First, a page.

But that’s been covered. And anyway, today is Veteran’s Day, not Halloween, so what’s the connection? Well, fifty-two years prior to Lee’s first parade, on the afternoon of October 31st, 1921, a different kind of procession marched the Village streets to Abingdon Square, where over 20,000 people witnessed Mayor Hylan’s unveiling of the Abingdon Square Doughboy to commemorate those lost in World War I (Veteran’s Day actually began in 1919 as “Armistice Day,” commemorating the end of World War I on that date). It was reported that over 200 Gold Star Mothers (those who lost their sons in World War I battle) were in attendance that day.

Ninety years later, Off the Grid reflects on this enduring symbol of the bravery of Greenwich Village’s veterans.

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My Favorite Things: Gone But Not Forgotten Edition

This is the latest installment of Off the Grid’s series, “My Favorite Things,” in which we showcase some of our very favorite spots around the neighborhood, highlighting the incredible architecture, history, people, and businesses of the Village, East Village, and NoHo.

As the old saying goes, you win some, you lose some.  That’s particularly true in preservation, where sometimes in spite of the most heroic of efforts and compelling of cases, historic treasures succumb to the wrecking ball.

I’m frequently asked, “Which fight do you most regret losing; which building do you mourn the loss of most?”  It often comes as a surprise that the answer, inevitably, is a parking garage — one which seemed to almost eerily peer into the future.

The Tunnel Garage, 1922-2006.

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Seen and Heard Around the Village 11.9.11: For Food Lovers

Gothamist goes inside the vault at Pfaff’s, the 19th century beer cellar turned cocktail loungs….and inside the new Veselka Bowery….and inside Prima, the new East Village seafood-centic cafe/bar

First look at the menus of Whitehall, the new West Village, London-inspired restaurant and bar (Grub Street)

The New York Times reviews the Bowery’s Saxon & Parole

Team behind Torrisi Italian Specialties to take over 90-year-old Rocco Ristorante (Eater)

Serious Eats editor reveals her favorite East Village food & drink spots

The early word on the Bowery location of Neapolitan pizzeria Forcella (Eater)

Sticky’s Finger Joint will bring lots of chicken tenders to 8th Street (Fork in the Road)

Real-life ‘Willy Wonka’ chocolate factory has 70-year-old Village history (DNAinfo)….and in more chocolate news- Li-Lac Chocolates is purchased by loyal customer (WSJ)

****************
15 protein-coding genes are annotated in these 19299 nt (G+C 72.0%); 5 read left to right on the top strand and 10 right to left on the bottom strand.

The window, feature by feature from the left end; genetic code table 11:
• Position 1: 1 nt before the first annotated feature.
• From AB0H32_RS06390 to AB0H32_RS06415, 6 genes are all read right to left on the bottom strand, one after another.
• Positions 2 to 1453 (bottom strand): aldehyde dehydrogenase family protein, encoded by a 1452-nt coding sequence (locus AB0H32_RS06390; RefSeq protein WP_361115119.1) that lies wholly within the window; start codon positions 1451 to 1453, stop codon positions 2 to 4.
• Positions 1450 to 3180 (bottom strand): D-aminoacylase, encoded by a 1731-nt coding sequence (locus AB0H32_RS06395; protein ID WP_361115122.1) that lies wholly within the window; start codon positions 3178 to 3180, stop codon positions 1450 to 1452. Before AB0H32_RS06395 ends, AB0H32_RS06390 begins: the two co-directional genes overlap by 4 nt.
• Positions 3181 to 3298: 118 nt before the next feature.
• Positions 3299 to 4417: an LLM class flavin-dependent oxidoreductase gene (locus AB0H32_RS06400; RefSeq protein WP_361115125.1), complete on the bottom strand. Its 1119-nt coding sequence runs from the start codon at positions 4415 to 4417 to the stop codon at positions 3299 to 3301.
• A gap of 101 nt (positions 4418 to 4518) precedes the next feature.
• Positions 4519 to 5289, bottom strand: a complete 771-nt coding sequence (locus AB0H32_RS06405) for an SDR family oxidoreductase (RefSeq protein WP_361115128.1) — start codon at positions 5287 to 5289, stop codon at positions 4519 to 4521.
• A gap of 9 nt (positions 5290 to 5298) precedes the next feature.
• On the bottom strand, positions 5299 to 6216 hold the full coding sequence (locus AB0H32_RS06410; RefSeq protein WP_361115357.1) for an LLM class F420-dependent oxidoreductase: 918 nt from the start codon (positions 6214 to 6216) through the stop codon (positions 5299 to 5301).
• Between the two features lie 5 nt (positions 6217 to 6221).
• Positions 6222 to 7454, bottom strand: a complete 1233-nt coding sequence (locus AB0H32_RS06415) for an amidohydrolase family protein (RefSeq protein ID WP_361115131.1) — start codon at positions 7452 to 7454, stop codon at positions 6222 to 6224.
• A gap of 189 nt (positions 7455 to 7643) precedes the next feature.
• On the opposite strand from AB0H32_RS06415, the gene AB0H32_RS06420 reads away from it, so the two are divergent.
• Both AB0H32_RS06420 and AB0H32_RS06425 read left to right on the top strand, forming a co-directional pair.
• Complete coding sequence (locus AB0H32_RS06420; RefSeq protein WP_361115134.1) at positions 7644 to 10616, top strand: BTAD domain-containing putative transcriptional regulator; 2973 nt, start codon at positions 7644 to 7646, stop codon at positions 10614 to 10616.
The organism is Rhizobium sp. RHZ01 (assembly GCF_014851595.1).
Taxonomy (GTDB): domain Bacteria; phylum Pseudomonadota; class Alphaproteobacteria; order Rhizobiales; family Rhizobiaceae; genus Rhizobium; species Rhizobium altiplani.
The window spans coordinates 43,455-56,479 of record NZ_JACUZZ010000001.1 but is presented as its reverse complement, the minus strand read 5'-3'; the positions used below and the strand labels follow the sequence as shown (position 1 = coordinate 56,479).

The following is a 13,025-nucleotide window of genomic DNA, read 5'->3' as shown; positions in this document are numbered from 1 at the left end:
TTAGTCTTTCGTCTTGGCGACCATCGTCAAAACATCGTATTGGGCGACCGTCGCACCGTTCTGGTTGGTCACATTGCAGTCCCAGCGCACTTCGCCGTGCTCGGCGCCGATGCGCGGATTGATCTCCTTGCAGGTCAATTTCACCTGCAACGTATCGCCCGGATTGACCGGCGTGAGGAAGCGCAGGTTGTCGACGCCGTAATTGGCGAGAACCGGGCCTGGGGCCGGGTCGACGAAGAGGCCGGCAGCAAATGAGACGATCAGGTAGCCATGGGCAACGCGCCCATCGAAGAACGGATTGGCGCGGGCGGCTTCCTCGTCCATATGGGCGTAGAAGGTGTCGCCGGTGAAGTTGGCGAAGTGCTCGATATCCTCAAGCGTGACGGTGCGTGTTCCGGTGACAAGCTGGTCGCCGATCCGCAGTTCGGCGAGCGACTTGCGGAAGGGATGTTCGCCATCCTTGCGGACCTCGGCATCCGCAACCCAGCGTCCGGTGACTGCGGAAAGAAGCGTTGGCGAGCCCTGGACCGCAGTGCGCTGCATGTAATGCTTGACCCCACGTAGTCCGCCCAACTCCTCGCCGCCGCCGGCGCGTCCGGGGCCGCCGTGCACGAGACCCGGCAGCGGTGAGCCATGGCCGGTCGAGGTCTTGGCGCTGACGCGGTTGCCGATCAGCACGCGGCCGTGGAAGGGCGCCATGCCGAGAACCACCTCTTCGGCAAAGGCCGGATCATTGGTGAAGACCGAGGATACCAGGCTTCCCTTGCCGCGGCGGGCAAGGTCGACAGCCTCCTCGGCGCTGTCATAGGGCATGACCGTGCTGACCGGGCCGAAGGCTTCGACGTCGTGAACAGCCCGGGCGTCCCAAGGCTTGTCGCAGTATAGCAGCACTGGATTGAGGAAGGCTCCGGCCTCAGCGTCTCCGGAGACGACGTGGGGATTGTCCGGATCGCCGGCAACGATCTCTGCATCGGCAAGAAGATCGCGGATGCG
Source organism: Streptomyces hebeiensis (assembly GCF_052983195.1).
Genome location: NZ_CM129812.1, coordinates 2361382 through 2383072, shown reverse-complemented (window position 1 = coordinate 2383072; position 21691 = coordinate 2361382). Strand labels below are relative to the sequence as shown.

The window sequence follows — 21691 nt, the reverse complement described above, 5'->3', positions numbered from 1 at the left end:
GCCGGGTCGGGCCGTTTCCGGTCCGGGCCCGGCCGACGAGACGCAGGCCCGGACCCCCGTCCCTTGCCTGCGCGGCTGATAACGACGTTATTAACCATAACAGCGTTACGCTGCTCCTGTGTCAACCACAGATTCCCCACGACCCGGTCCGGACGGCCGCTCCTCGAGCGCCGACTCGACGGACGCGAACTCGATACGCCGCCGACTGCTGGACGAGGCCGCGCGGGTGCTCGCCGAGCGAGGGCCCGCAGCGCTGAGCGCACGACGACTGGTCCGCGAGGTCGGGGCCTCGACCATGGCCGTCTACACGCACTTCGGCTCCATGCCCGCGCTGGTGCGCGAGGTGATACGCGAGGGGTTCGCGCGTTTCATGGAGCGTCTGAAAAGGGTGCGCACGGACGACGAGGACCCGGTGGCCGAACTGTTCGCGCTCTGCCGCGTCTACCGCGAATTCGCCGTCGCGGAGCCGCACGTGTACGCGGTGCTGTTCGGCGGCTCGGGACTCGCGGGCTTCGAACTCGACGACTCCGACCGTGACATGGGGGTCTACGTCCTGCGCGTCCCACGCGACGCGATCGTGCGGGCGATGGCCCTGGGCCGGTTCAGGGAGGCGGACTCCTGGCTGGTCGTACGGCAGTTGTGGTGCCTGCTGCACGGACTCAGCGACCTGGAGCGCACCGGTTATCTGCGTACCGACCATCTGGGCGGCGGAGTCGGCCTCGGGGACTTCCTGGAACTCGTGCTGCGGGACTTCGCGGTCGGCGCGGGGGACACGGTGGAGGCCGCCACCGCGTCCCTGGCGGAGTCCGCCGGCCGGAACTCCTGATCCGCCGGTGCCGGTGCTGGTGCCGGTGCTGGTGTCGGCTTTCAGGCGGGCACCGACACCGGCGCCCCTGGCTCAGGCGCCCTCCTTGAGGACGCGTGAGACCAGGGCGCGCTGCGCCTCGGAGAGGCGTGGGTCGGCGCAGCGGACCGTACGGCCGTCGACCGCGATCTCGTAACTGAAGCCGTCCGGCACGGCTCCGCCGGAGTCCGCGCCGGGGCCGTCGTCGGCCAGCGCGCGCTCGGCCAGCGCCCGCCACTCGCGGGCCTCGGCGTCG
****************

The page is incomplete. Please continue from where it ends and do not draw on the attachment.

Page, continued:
Seen and Heard Around the Village 11.9.11: East Edition

Demolition permits on file for historic 316 East 3rd Street (EV Grieve)

New York’s most loathed architect is no stranger to the East Village (NY Post)

EV Grieve looks at the collapsed chimney on East 13th Street….and as of yesterday residents were still displaced

Billy Leroy, of Billy’s Antiques & Props, misses the Old New York (Huffington Post)

Russ & Daughters becomes pop-up gallery (DNAinfo)

Steve Jobs Memorial Tree planted in Tompkins Square Park (EV Grieve)

Seen and Heard Around the Village 11.9.11: West Edition

image courtesy of Bob Estremera

On the market: a loft/antique store hybrid and St. Vincent’s condos (Curbed)

Gothamist goes inside the new Greenwich Village Country Club

Off-Off Broadway theater, Manhattan Theatre Source, closing….as is 30-year-old jazz cafe, Caffe Vivaldi (Jeremiah’s Vanishing New York)…but you can sign a petition to save Vivaldi!

House with the largest south garden in the Village can be yours (WSJ)

Jeremiah’s Vanishing New York takes a look at meat on hooks

Three Cheers for Father’s Heart Church!

Last month we all cheered when it was announced that the Bowery Historic District was added to the State and National Register of Historic Places – a well-deserved recognition of one of New York’s oldest and most historic streets. We are also thrilled that another historic site in our neighborhood, an East Village icon, was added to the State and National Register of Historic Places.

“A new chapel, situated in East Eleventh Street, near Avenue B, where it was erected by the New York City Sunday School and Missionary Society of the Methodist-Episcopal Church, was formally dedicated to the service of God, yesterday…”- New York Times, Jan. 13, 1868 Read the rest of this entry »